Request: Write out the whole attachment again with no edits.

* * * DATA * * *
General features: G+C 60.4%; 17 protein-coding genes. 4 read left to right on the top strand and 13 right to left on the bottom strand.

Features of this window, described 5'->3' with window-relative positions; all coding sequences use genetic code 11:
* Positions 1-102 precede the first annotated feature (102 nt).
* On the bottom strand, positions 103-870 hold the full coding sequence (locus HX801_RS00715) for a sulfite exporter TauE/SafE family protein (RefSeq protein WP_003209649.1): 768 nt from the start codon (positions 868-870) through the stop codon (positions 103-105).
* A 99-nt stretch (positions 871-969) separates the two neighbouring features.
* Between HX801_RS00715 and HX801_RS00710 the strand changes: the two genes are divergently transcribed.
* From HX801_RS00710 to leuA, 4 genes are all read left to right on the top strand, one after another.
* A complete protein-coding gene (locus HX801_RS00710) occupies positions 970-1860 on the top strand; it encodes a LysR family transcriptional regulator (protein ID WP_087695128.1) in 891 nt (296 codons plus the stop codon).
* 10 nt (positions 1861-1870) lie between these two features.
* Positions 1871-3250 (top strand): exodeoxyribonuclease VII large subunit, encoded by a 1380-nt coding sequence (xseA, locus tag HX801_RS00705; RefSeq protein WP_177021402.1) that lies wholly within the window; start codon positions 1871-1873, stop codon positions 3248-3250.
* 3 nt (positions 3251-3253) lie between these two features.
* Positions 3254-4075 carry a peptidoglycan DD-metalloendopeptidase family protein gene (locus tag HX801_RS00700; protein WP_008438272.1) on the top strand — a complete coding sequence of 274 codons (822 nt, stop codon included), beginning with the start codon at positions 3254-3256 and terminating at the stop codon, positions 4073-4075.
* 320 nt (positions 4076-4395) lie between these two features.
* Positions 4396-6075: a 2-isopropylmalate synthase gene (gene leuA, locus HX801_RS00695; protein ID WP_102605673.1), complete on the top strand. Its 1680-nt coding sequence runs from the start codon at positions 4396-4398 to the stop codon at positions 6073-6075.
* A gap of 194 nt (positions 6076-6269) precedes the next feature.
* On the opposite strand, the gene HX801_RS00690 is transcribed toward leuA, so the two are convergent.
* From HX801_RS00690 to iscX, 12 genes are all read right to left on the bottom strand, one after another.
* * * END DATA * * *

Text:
General features: G+C 60.4%; 17 protein-coding genes. 4 read left to right on the top strand and 13 right to left on the bottom strand.

Features of this window, described 5'->3' with window-relative positions; all coding sequences use genetic code 11:
* Positions 1-102 precede the first annotated feature (102 nt).
* On the bottom strand, positions 103-870 hold the full coding sequence (locus HX801_RS00715) for a sulfite exporter TauE/SafE family protein (RefSeq protein WP_003209649.1): 768 nt from the start codon (positions 868-870) through the stop codon (positions 103-105).
* A 99-nt stretch (positions 871-969) separates the two neighbouring features.
* Between HX801_RS00715 and HX801_RS00710 the strand changes: the two genes are divergently transcribed.
* From HX801_RS00710 to leuA, 4 genes are all read left to right on the top strand, one after another.
* A complete protein-coding gene (locus HX801_RS00710) occupies positions 970-1860 on the top strand; it encodes a LysR family transcriptional regulator (protein ID WP_087695128.1) in 891 nt (296 codons plus the stop codon).
* 10 nt (positions 1861-1870) lie between these two features.
* Positions 1871-3250 (top strand): exodeoxyribonuclease VII large subunit, encoded by a 1380-nt coding sequence (xseA, locus tag HX801_RS00705; RefSeq protein WP_177021402.1) that lies wholly within the window; start codon positions 1871-1873, stop codon positions 3248-3250.
* 3 nt (positions 3251-3253) lie between these two features.
* Positions 3254-4075 carry a peptidoglycan DD-metalloendopeptidase family protein gene (locus tag HX801_RS00700; protein WP_008438272.1) on the top strand — a complete coding sequence of 274 codons (822 nt, stop codon included), beginning with the start codon at positions 3254-3256 and terminating at the stop codon, positions 4073-4075.
* 320 nt (positions 4076-4395) lie between these two features.
* Positions 4396-6075: a 2-isopropylmalate synthase gene (gene leuA, locus HX801_RS00695; protein ID WP_102605673.1), complete on the top strand. Its 1680-nt coding sequence runs from the start codon at positions 4396-4398 to the stop codon at positions 6073-6075.
* A gap of 194 nt (positions 6076-6269) precedes the next feature.
* On the opposite strand, the gene HX801_RS00690 is transcribed toward leuA, so the two are convergent.
* From HX801_RS00690 to iscX, 12 genes are all read right to left on the bottom strand, one after another.